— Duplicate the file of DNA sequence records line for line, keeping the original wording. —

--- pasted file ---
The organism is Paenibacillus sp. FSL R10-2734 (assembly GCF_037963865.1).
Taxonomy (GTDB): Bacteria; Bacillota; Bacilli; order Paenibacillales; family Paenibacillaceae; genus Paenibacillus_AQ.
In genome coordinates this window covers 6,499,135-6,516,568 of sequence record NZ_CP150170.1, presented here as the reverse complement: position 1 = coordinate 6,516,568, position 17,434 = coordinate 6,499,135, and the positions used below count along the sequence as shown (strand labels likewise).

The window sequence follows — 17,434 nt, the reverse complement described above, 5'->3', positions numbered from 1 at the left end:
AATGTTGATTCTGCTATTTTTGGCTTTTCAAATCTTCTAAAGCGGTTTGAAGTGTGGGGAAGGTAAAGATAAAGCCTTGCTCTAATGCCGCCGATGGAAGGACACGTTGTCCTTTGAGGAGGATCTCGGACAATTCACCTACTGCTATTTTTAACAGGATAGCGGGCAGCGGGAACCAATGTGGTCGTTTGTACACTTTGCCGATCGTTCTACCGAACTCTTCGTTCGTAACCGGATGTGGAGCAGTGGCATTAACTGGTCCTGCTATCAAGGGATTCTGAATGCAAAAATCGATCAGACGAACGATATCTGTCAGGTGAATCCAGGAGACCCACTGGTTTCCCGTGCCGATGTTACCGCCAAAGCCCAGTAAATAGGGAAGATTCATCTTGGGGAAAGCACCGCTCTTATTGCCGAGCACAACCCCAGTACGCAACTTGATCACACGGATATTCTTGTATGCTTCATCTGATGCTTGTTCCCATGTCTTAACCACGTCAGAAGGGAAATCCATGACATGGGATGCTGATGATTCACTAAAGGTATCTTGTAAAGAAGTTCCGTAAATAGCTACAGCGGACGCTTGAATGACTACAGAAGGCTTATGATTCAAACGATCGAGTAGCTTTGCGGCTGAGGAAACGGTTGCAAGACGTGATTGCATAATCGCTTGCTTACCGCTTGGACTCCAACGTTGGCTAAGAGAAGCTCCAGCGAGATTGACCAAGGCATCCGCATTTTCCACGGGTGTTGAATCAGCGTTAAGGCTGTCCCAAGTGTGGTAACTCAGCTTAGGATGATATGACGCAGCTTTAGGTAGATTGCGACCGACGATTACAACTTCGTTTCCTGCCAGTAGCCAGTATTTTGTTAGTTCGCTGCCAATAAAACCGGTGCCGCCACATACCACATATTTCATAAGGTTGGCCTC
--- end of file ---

The organism is Paenibacillus sp. FSL R10-2734 (assembly GCF_037963865.1).
Taxonomy (GTDB): Bacteria; Bacillota; Bacilli; order Paenibacillales; family Paenibacillaceae; genus Paenibacillus_AQ.
In genome coordinates this window covers 6,499,135-6,516,568 of sequence record NZ_CP150170.1, presented here as the reverse complement: position 1 = coordinate 6,516,568, position 17,434 = coordinate 6,499,135, and the positions used below count along the sequence as shown (strand labels likewise).

The window sequence follows — 17,434 nt, the reverse complement described above, 5'->3', positions numbered from 1 at the left end:
AATGTTGATTCTGCTATTTTTGGCTTTTCAAATCTTCTAAAGCGGTTTGAAGTGTGGGGAAGGTAAAGATAAAGCCTTGCTCTAATGCCGCCGATGGAAGGACACGTTGTCCTTTGAGGAGGATCTCGGACAATTCACCTACTGCTATTTTTAACAGGATAGCGGGCAGCGGGAACCAATGTGGTCGTTTGTACACTTTGCCGATCGTTCTACCGAACTCTTCGTTCGTAACCGGATGTGGAGCAGTGGCATTAACTGGTCCTGCTATCAAGGGATTCTGAATGCAAAAATCGATCAGACGAACGATATCTGTCAGGTGAATCCAGGAGACCCACTGGTTTCCCGTGCCGATGTTACCGCCAAAGCCCAGTAAATAGGGAAGATTCATCTTGGGGAAAGCACCGCTCTTATTGCCGAGCACAACCCCAGTACGCAACTTGATCACACGGATATTCTTGTATGCTTCATCTGATGCTTGTTCCCATGTCTTAACCACGTCAGAAGGGAAATCCATGACATGGGATGCTGATGATTCACTAAAGGTATCTTGTAAAGAAGTTCCGTAAATAGCTACAGCGGACGCTTGAATGACTACAGAAGGCTTATGATTCAAACGATCGAGTAGCTTTGCGGCTGAGGAAACGGTTGCAAGACGTGATTGCATAATCGCTTGCTTACCGCTTGGACTCCAACGTTGGCTAAGAGAAGCTCCAGCGAGATTGACCAAGGCATCCGCATTTTCCACGGGTGTTGAATCAGCGTTAAGGCTGTCCCAAGTGTGGTAACTCAGCTTAGGATGATATGACGCAGCTTTAGGTAGATTGCGACCGACGATTACAACTTCGTTTCCTGCCAGTAGCCAGTATTTTGTTAGTTCGCTGCCAATAAAACCGGTGCCGCCACATACCACATATTTCATAAGGTTGGCCTC